Post by KinderLad on Mon May 21, 2018 7:25 pm

Polako, to su Italijani. Ja ne znam nijednu zemlju da sam video da se dvojica psuju, cepaju (svoje) kosulje u fazonu "ajde, udari me, udari me", deru jedan na drugog i vitlaju pesnicama jedno 20 minuta, da bi se na kraju razisli vicuci jedan na drugog dok odlaze. Videcemo.
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Re: EU - what's next?

Post by Guest on Mon May 21, 2018 7:35 pm

Jesu oni Italijani, ali i Nemci su Nemci...politički fallout je neminovan. Zna se ko u EU može a ko ne može da pobeđuje na izborima.
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Re: EU - what's next?

Post by KinderLad on Mon May 21, 2018 7:52 pm

Mr. Ward wrote:Jesu oni Italijani, ali i Nemci su Nemci...politički fallout je neminovan. Zna se ko u EU može a ko ne može da pobeđuje na izborima.

Pa dobro, uvek mogu da izađu iz Evrozone. Mislim, bio sam na strani Sirize protiv Merkel, na strani Lege Nord nema šanse.

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Re: EU - what's next?

Post by Zuper on Mon May 21, 2018 8:02 pm

To je poklon iz Vasingtona za Makrona.
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Re: EU - what's next?

Post by KinderLad on Mon May 21, 2018 8:06 pm

Znao sam 

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Re: EU - what's next?

Post by Zuper on Mon May 21, 2018 8:09 pm

Ko je skinuo Berluskoniju sud u Milanu pre par nedelja a on pristao da se formira ova koalicija?
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Re: EU - what's next?

Post by KinderLad on Mon May 21, 2018 8:26 pm

Ko?
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Re: EU - what's next?

Post by паће on Mon May 21, 2018 8:32 pm

Mr. Ward wrote:Jesu oni Italijani, ali i Nemci su Nemci...politički fallout je neminovan. Zna se ko u EU može a ko ne može da pobeđuje na izborima.

Па и Италијани имају традицију да им се богатија родбина меша у изборе. Могли би сад мало да напредују и ка тумачењу резултата избора.


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Re: EU - what's next?

Post by Guest on Mon May 21, 2018 8:53 pm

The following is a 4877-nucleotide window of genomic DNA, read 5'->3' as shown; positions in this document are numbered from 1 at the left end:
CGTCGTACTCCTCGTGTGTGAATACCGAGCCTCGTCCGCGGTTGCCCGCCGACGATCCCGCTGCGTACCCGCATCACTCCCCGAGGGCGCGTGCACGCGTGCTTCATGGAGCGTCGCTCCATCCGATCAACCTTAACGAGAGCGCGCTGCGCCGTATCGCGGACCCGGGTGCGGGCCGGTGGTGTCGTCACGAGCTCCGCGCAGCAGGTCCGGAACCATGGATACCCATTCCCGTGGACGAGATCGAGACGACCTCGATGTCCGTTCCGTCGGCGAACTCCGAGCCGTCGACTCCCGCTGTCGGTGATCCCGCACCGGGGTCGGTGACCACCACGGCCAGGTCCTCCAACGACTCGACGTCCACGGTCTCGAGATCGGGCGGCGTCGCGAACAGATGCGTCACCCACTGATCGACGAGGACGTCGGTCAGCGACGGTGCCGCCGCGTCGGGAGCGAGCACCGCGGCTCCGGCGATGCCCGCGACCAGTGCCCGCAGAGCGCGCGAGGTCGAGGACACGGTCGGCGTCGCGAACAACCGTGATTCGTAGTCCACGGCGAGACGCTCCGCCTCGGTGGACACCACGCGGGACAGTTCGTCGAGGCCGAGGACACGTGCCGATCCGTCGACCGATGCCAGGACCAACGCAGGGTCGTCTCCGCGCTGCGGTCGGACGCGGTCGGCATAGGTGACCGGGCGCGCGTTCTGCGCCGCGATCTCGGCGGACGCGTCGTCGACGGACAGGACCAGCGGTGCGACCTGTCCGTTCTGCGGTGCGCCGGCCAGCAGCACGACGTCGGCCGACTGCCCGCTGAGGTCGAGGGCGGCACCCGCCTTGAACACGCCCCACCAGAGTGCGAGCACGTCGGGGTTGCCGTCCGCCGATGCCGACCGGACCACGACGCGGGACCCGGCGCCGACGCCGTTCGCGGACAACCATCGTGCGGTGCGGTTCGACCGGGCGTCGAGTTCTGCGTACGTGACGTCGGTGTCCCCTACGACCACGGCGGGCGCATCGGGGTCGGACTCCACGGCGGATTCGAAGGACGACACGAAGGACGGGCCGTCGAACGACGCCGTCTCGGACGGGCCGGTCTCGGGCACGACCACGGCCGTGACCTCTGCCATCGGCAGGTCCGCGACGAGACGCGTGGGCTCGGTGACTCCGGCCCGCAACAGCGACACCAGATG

KinderLad wrote:
Mr. Ward wrote:Jesu oni Italijani, ali i Nemci su Nemci...politički fallout je neminovan. Zna se ko u EU može a ko ne može da pobeđuje na izborima.

Pa dobro, uvek mogu da izađu iz Evrozone. Mislim, bio sam na strani Sirize protiv Merkel, na strani Lege Nord nema šanse.
Ma naravno.

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Re: EU - what's next?

Post by Zuper on Mon May 21, 2018 8:59 pm

KinderLad wrote:Ko?




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Re: EU - what's next?

Post by Gargantua on Mon May 21, 2018 11:34 pm

Make Italy Great Again!


As agreements to form a new government in Italy take shape, a row has already begun with Brussels.

Earlier, the leader of the European People's Party, Manfred Weber, said the 5-Star Movement and the League are taking huge risks with the policies they are proposing.

Replying in a tweet, Matteo Salvini told Weber: "after the French, it's now the turn of German threats". He added: "You better think about Germany because we just think about the good of the Italians"
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Re: EU - what's next?

Post by паће on Mon May 21, 2018 11:44 pm

Али, али... зар тако након показане солидарности радних људи Немачке? Ако су они могли да буду солидарни са немачким банкама, што не би и Италијани, са истим тим банкама?


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Re: EU - what's next?

Post by Летећи Полип on Tue May 22, 2018 12:12 am